Q330 Chair: The Department has an estimate that the smart meter roll-out will provide a net benefit of £6.7 billion. Are you confident that is going to be achieved?

Baroness Verma: Yes, I am. I think that is on the conservative side of everything. When we have taken into account all the very conservative savings that individuals may make initially, it is a reasonable sum to be looking at. I do think in the long term we will be looking at a much greater benefit, not just in monetary terms but also in usage terms. There is an important relationship to be seen there, and it is not just all about monetary savings, I think it is also about being able to look at being a much more efficient consumer and nation.

Q331 Chair: One of our witnesses suggested, and I quote, "Civil servants cook the numbers to come up with a net benefit for roll-out". What do you think about that idea?

Baroness Verma: I have looked at the evidence, Mr Chairman, and I think that cooking the numbers is far, far from the truth. We do in-depth analyses, and I am sure both Daron and Jacqui would verify that. We do go through looking at huge amounts of evidence on a very regular basis to ensure that the numbers stack up.

Q332 Chair: I am sure people will judge from previous experience whether DECC is an expert at cooking up numbers or not. How do you hope that costs can be kept down, given the scale of the project and the fact it is using some new, perhaps rather untested technology?

Baroness Verma: It is in the interests of suppliers to ensure that they are looking at it as a proper business case. It is a competitive market out there. It would not be in the interests of anybody to escalate costs. As you rightly pointed out, there are some untested usages that we are putting forward, but, by and large, we have come together with suppliers and with other stakeholders to look at costs, and we think we are at a place reasonable to the estimates that we have made.

Q333 Chair: As we have been taking evidence, one of the recurrent suspicions that we have felt is the risk that this is a programme where, although it may be intended to benefit consumers, the bulk of the benefits will be obtained by the suppliers. What can you do to try to keep the balance more in favour of consumers?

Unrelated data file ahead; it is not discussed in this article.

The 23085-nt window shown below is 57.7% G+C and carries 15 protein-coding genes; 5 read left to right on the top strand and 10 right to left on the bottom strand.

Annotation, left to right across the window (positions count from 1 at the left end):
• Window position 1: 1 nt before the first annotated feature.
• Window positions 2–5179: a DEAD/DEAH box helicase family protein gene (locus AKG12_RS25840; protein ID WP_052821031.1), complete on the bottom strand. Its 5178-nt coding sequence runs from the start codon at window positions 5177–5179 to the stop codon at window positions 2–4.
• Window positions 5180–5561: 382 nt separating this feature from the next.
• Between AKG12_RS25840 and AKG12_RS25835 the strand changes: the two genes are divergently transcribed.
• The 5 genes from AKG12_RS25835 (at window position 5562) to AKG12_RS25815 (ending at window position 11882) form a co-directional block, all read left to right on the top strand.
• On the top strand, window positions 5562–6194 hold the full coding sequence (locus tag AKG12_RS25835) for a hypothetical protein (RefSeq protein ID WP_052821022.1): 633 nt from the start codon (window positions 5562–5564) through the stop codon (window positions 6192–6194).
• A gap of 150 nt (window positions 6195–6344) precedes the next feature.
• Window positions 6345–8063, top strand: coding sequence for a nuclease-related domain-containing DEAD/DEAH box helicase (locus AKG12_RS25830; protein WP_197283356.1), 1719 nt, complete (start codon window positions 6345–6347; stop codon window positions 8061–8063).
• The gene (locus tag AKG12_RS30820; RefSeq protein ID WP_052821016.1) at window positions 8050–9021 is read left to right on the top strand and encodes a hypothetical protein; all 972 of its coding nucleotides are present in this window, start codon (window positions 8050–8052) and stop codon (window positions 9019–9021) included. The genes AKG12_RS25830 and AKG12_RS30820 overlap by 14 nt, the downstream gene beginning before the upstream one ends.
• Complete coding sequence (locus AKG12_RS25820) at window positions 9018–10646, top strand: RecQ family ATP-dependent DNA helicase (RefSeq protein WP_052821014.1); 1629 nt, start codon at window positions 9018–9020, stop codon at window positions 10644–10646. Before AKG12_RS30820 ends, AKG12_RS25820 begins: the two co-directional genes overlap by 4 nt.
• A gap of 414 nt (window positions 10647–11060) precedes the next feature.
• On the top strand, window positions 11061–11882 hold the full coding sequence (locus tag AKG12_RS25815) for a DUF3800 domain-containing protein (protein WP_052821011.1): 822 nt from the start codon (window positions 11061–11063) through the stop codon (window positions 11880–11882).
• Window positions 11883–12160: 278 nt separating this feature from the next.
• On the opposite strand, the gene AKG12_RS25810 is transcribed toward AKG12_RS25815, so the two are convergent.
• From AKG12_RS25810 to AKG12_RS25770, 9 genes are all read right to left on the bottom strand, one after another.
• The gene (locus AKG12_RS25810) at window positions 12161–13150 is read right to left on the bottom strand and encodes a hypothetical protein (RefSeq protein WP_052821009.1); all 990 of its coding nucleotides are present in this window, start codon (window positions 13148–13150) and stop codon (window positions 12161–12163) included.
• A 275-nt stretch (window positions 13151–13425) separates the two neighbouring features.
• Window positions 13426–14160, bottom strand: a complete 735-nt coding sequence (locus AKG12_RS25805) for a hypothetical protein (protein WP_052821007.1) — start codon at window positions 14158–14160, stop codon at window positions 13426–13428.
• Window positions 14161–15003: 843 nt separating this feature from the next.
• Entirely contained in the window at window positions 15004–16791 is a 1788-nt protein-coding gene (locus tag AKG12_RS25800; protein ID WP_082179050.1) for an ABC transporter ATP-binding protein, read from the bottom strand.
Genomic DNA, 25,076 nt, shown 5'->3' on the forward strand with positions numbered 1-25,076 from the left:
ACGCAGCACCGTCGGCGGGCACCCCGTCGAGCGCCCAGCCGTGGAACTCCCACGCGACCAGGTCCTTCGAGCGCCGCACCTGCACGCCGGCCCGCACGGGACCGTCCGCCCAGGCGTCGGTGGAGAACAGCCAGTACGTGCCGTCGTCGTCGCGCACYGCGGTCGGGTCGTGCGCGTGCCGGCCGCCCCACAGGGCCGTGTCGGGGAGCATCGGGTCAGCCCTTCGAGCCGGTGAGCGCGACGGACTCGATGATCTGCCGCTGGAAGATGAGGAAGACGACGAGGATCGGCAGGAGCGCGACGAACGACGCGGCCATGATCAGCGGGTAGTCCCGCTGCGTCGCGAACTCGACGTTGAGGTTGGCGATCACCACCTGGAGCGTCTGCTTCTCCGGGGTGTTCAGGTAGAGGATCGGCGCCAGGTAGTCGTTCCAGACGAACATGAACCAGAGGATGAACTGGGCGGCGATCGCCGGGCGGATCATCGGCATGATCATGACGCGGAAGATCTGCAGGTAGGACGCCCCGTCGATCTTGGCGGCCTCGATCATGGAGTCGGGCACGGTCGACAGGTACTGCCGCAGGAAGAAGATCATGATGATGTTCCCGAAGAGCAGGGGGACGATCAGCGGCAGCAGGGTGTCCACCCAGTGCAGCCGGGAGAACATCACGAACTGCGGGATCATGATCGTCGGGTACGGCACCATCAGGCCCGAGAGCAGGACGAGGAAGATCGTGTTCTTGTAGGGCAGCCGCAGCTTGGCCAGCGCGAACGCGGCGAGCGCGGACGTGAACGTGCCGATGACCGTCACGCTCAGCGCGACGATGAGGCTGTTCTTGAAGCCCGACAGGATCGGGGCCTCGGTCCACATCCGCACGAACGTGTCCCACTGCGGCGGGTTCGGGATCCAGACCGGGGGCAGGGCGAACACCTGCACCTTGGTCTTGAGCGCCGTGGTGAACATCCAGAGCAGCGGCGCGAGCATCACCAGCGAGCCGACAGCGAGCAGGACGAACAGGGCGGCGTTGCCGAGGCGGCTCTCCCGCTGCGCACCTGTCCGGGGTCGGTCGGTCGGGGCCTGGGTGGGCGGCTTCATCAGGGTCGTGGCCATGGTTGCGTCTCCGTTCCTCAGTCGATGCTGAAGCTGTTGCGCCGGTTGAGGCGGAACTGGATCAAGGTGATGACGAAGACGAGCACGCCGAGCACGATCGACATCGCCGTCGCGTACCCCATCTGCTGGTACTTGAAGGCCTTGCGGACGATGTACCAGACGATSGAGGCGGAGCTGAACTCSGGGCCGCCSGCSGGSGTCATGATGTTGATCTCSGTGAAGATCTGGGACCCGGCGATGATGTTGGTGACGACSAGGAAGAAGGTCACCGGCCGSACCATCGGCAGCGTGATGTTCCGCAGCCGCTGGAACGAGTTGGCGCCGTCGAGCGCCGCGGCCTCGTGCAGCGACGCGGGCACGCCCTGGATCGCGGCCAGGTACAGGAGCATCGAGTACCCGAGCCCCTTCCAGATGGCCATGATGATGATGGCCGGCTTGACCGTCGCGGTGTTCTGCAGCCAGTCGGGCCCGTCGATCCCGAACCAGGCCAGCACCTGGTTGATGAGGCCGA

Baroness Verma: Ultimately, it will be in the interests of the suppliers to ensure that they are not ratcheting up costs in favour of themselves. As I have said earlier, I think that, with the consumer getting better informed and becoming much more savvy with their own usage, it will be harder for suppliers to be able to use the methods that they have been using up until now, whereby consumers did not really understand what they were being billed for. The balance of understanding is going to shift, and, just on that premise, I think suppliers will find that they are going to have to work harder to retain the customer base that they have, and also to engage with new customers.

Q334 Chair: Do you think there are opportunities for achieving efficiencies by co-ordinating the roll-out of this programme with other Government energy efficiency and fuel poverty initiatives?

Baroness Verma: I think that is right, and it is the right way to approach it. Of course, what we don’t want to do is muddle the consumer up. When we go out there, part of the code for installation-I may just get some backup in a moment-is to be able to ensure that the installers are talking about other energy efficiency measures, such as the Green Deal. We have made it very clear that, first of all, it has to be a process where the consumer desires that engagement rather than have it thrust upon them. There is still some work to be done on how to engage with consumers better, and that is being done through the Central Delivery Body that we will have set up by the end of this month. I do think that there is a lot that can be done in working with other energy efficiency measures that we already have in place.

Q335 John Robertson: The energy installers are talking about efficiencies and things like that. What are the time constraints that the companies put on these engineers? I was an engineer once, and I know that I had to do X amount of work in a day. If these people are busy talking-and some customers will talk longer than others-then they might not reach their productivity targets. What happens then, when an engineer is disciplined because they actually did what you want them to do?

Baroness Verma: Mr Robertson, I think that is a fair question to ask. The point with consumer engagement before the mass roll-out is to be able to see methods and ways of being able to have that installation process be made as smooth as possible, by ensuring that, before any work starts, the consumer understands what they are going to be getting in the benefits. It isn’t just about turning up and saying, "We need to have a conversation" and install. It is about long-term going into consumer engagement. That is why we are setting up the Central Delivery Body to ensure that we are reaching out, particularly through third-party groups, with the benefits, so consumers know beforehand by and large what they are expecting.

Q336 John Robertson: That is all very well, but that does not answer the question. That is that large companies will subcontract to smaller companies, who will be under a certain amount of pressure to get X amount of jobs done and each engineer will be expected to do that. I maintain that an engineer at some stage will end up being disciplined for not meeting his targets or not appearing to meet his targets, although he may be doing exactly what you want him to do, and that is to explain to the customer exactly why the smart meter is there and what it does. What I am trying to say is there has to be some cover for these people.

Baroness Verma: If I can just ask Jacqui, would you just-